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Sue Bush
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Patrick To Citizens:"Come and Get It"

By Jen Thomas
05:29AM / Tuesday, April 10, 2007

Massachusetts Gov. Deval Patrick [Photo by Jen Thomas]
Pittsfield – The words, reminiscent of a suppertime chant, were uttered last night by state Gov. Deval Patrick as a rallying cry for citizen generated government change: "Come and get it."

"I Need You"

Patrick led an open forum on topics ranging from taxes to the environment Monday night at Pittsfield High School, as part of a state-wide series of Town Hall-style meetings. The meeting began at 6 p.m..

“One of the things [Patrick] does best is holding a conversation,” said city Mayor James M. Ruberto in the night’s welcome speech. “He listens as well as speaks.”


Massachusetts Lt. Gov. Timothy Murray [Photo by Jen Thomas]
During the meeting, Patrick demonstrated much of the campaign style that earned him the trust and support of state voters during the 2006 election. A shared vision brought him to the state's highest office but it will take more than vision to get voter wants and needs to a place of reality, Patrick said.

“To govern, I need you,” Patrick said.

Making It Real

“Passive citizenship won’t work to govern, not if what we’re about is making change real,” he said. “”Governing is about power, and my power doesn’t come from inside connections. My power comes from you - your willingness to organize and make your presence felt and your voices heard everyday.”

“If you want lower property taxes, more cops, and more summer job opportunities, come and get it,” he said.

Patrick’s Promise

Patrick talked about the role of the people in bringing his vision to the Commonwealth. He reminded audience members of the promises he made on the campaign trail, including a vow to bring “good jobs with livable wages,” becoming a world leader in clean energy technology, and assuring that everyone has “decent health care, with an emphasis on prevention, at a price everyone can afford.”

“That’s the vision we – you and I - brought to the Corner Office 95 days ago,” Patrick said.

The governor warned that there was still a long road ahead.

“There’s a lot of work yet to do – for me and for you,” he said. “Our top priority is to strengthen our economy. That’s what makes opportunity real for people.”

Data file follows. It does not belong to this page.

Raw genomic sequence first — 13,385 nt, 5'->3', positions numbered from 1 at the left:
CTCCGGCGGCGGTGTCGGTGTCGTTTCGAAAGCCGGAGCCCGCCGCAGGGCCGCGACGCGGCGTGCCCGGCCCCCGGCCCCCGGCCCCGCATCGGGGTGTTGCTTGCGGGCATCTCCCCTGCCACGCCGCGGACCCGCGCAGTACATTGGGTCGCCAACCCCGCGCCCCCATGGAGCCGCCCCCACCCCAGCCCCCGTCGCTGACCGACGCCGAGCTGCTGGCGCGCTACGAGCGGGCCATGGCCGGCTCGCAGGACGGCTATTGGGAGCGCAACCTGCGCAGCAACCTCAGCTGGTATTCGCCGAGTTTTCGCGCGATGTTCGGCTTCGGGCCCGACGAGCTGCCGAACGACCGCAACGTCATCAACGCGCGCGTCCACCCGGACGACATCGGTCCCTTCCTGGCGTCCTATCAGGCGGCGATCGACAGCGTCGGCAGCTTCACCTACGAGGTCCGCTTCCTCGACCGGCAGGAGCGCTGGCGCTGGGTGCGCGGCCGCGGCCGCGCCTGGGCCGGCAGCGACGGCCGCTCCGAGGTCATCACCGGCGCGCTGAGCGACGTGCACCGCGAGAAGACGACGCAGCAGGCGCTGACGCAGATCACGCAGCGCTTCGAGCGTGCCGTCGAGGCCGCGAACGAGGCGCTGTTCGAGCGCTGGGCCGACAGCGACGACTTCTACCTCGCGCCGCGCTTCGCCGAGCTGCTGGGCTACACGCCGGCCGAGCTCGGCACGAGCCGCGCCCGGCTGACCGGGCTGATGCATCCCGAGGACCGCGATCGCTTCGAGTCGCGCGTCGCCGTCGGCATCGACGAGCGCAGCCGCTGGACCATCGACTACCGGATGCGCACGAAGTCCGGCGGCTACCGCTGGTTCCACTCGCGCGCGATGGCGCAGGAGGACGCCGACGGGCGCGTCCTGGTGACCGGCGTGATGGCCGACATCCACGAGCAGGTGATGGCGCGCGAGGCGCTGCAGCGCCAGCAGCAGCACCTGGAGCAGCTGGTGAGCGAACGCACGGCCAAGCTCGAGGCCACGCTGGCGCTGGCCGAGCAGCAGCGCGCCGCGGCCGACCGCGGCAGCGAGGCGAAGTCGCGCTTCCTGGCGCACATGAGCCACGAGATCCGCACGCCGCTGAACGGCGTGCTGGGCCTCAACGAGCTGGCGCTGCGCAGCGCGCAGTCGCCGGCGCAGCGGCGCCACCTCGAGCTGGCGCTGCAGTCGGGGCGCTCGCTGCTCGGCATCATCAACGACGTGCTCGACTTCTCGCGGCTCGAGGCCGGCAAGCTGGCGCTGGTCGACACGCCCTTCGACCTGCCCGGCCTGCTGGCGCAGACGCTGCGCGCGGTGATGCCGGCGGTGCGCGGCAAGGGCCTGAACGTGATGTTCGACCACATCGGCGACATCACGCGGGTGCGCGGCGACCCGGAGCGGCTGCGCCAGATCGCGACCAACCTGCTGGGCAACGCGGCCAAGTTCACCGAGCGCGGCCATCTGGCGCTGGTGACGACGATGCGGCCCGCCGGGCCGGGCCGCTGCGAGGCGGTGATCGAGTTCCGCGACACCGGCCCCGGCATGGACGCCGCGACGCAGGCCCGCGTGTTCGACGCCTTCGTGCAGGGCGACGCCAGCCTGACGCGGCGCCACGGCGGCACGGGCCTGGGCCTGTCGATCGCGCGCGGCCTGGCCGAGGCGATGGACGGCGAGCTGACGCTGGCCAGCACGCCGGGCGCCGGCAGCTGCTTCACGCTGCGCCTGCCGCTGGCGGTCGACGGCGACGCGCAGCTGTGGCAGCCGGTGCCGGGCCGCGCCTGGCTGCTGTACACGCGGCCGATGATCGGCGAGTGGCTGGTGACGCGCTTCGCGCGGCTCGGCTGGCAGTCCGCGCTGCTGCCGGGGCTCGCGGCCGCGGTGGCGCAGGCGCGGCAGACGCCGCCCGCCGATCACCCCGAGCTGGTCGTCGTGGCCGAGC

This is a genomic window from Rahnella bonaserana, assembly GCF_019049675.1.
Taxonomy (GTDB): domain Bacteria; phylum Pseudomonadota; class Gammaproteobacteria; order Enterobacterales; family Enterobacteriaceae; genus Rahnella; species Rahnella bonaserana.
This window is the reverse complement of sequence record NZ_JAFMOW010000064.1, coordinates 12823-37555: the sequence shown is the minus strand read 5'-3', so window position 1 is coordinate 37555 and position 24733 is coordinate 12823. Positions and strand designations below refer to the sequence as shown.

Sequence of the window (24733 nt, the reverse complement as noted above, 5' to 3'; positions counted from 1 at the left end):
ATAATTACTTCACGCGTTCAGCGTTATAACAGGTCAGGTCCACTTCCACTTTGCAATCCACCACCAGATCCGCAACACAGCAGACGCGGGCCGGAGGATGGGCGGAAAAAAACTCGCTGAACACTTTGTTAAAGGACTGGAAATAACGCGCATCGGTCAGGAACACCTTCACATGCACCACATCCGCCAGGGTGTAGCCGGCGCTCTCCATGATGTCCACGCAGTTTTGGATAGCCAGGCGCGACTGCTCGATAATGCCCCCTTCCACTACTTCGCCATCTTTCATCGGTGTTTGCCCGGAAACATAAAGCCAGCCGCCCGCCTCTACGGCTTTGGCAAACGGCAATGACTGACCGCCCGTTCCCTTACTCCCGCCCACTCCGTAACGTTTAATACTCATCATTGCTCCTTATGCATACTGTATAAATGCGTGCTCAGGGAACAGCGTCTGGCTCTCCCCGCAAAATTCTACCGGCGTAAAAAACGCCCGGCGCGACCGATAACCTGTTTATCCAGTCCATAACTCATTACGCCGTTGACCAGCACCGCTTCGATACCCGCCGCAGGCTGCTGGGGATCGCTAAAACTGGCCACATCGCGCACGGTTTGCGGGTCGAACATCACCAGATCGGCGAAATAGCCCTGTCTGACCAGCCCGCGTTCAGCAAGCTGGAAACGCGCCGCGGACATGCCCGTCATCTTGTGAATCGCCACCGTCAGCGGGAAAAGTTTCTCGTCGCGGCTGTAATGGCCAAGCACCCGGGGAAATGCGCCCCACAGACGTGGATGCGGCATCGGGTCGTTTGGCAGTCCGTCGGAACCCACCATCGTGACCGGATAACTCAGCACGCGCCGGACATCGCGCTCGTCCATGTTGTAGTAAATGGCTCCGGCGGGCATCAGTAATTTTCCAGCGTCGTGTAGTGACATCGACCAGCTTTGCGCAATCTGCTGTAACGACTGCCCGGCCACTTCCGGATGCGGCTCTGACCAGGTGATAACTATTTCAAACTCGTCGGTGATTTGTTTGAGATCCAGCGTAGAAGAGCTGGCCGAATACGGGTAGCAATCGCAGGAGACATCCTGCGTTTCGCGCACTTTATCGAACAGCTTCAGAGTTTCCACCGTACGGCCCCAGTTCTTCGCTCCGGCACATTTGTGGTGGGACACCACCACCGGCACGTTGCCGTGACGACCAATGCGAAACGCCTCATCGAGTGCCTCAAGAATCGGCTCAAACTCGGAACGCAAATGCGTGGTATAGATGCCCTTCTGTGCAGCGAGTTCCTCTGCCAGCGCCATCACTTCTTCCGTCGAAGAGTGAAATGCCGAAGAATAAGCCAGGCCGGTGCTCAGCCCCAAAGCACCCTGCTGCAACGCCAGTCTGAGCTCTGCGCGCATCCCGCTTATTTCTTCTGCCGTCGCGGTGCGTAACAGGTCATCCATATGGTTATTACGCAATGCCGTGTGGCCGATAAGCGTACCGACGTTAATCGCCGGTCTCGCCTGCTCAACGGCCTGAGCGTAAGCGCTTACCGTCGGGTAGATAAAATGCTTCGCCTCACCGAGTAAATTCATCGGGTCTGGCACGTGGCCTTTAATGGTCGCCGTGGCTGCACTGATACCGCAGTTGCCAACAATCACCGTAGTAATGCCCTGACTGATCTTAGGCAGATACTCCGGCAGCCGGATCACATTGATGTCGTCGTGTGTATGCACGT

95 Days In Office

Patrick detailed some of his accomplishments since his inauguration, including securing $7.1 million in workforce development grants and passing $1.5 billion bond bill to help “rebuild roads, bridges, and critical infrastructure.” Patrick also appointed a sales team to help promote investment in Massachusetts companies, and the Patrick administration expects that this will create 100,000 new jobs created in the state by the end of his first term.

“That’s what we’ve been up to for the last 95 days,” he said.

And with just 95 days in office, Patrick has visited the Berkshires three times, frequenting the cities of Pittsfield and North Adams. Monday's visit brought together area politicians, including Senator Benjamin Downing D–Pittsfield, Representative Denis Guyer D–Dalton, and North Adams Mayor John Barrett III.

Patrick's short time in office has not escaped criticism and controversy; Patrick endured media scrutiny for passing over a Ford as an official vehicle for a more costly Cadillac model - and then consented to finance any difference on vehicle cost - and also took media hits for hiring a secretary for his wife. An expensive redecorating of the Governor's mansion also generated controversy, and Patrick agreed to pay for changes.

Despite what some have termed "rookie mistakes," last night's crowd seemed to harbor no ill will toward Patrick and welcomed him with a standing ovation. He was given another standing ovation as he exited the stage at the meeting conclusion.

Helping Citizens Help Themselves

Patrick’s Berkshire visit marked another stop on the tour, which included Amherst on Friday and future stops planned for Springfield and Cape Cod. The meetings encourage Massachusetts residents to have a conversation with the governor, according to Patrick.

“We want to know what you care about, so we can do what we can do to help you help yourselves. I’m looking forward to the conversation,” he said.

Patrick was accompanied by Lieutenant Governor Timothy Murray and state Department of Workforce Development Executive Director Suzanne M. Bump. Patrick and Murray fielded questions from a diverse crowd, addressing such controversial topics as progressive green taxes, the genocide in Darfur, and the convoluted Massachusetts automobile insurance system. Members of an audience that numbered about 250 people asked for the administration’s support on issues of shared parenting, the loss of agriculture in Western Massachusetts, and the expansion of eco-technology in the Berkshires.

In response, Patrick voiced approval for many of the community’s initiatives and offered his web site as a mechanism to raise awareness for some of the issues.

Patrick expects to be in Springfield on Wednesday.

For more information, visit Patrick's www.devalpatrick.com. Internet web site.

Jen Thomas is a senior year student at the Massachusetts College of Liberal Arts and an iberkshires.com correspondent.
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